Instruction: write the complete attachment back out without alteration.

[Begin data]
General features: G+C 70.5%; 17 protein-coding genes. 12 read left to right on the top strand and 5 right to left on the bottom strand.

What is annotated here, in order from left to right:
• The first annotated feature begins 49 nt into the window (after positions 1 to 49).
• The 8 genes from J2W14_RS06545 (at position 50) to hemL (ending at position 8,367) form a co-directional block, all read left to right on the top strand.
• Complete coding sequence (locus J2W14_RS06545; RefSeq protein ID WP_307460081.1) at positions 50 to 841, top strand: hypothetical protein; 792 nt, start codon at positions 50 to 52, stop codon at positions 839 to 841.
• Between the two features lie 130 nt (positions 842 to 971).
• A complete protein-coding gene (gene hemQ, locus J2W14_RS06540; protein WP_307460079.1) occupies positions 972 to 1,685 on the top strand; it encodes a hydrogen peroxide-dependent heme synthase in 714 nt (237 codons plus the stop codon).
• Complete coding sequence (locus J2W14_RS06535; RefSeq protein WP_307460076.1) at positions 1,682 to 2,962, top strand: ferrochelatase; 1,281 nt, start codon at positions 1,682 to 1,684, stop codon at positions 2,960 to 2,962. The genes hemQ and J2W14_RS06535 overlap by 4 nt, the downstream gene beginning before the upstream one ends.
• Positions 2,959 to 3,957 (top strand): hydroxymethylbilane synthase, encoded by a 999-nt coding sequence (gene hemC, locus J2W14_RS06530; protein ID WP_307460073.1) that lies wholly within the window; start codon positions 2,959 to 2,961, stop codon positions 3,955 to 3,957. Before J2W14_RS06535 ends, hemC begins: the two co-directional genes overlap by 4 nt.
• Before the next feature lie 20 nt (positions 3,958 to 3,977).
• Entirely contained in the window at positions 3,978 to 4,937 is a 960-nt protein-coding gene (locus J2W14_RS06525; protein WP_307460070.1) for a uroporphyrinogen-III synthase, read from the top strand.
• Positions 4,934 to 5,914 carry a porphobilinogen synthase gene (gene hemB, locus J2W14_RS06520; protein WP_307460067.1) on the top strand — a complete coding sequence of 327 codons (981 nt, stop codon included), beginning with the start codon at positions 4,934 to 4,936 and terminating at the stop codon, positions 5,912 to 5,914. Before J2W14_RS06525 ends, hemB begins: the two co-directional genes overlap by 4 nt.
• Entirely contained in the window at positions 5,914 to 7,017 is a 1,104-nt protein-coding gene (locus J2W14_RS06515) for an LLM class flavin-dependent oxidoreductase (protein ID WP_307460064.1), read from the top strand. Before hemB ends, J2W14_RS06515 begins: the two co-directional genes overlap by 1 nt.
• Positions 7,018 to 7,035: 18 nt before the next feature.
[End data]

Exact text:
General features: G+C 70.5%; 17 protein-coding genes. 12 read left to right on the top strand and 5 right to left on the bottom strand.

What is annotated here, in order from left to right:
• The first annotated feature begins 49 nt into the window (after positions 1 to 49).
• The 8 genes from J2W14_RS06545 (at position 50) to hemL (ending at position 8,367) form a co-directional block, all read left to right on the top strand.
• Complete coding sequence (locus J2W14_RS06545; RefSeq protein ID WP_307460081.1) at positions 50 to 841, top strand: hypothetical protein; 792 nt, start codon at positions 50 to 52, stop codon at positions 839 to 841.
• Between the two features lie 130 nt (positions 842 to 971).
• A complete protein-coding gene (gene hemQ, locus J2W14_RS06540; protein WP_307460079.1) occupies positions 972 to 1,685 on the top strand; it encodes a hydrogen peroxide-dependent heme synthase in 714 nt (237 codons plus the stop codon).
• Complete coding sequence (locus J2W14_RS06535; RefSeq protein WP_307460076.1) at positions 1,682 to 2,962, top strand: ferrochelatase; 1,281 nt, start codon at positions 1,682 to 1,684, stop codon at positions 2,960 to 2,962. The genes hemQ and J2W14_RS06535 overlap by 4 nt, the downstream gene beginning before the upstream one ends.
• Positions 2,959 to 3,957 (top strand): hydroxymethylbilane synthase, encoded by a 999-nt coding sequence (gene hemC, locus J2W14_RS06530; protein ID WP_307460073.1) that lies wholly within the window; start codon positions 2,959 to 2,961, stop codon positions 3,955 to 3,957. Before J2W14_RS06535 ends, hemC begins: the two co-directional genes overlap by 4 nt.
• Before the next feature lie 20 nt (positions 3,958 to 3,977).
• Entirely contained in the window at positions 3,978 to 4,937 is a 960-nt protein-coding gene (locus J2W14_RS06525; protein WP_307460070.1) for a uroporphyrinogen-III synthase, read from the top strand.
• Positions 4,934 to 5,914 carry a porphobilinogen synthase gene (gene hemB, locus J2W14_RS06520; protein WP_307460067.1) on the top strand — a complete coding sequence of 327 codons (981 nt, stop codon included), beginning with the start codon at positions 4,934 to 4,936 and terminating at the stop codon, positions 5,912 to 5,914. Before J2W14_RS06525 ends, hemB begins: the two co-directional genes overlap by 4 nt.
• Entirely contained in the window at positions 5,914 to 7,017 is a 1,104-nt protein-coding gene (locus J2W14_RS06515) for an LLM class flavin-dependent oxidoreductase (protein ID WP_307460064.1), read from the top strand. Before hemB ends, J2W14_RS06515 begins: the two co-directional genes overlap by 1 nt.
• Positions 7,018 to 7,035: 18 nt before the next feature.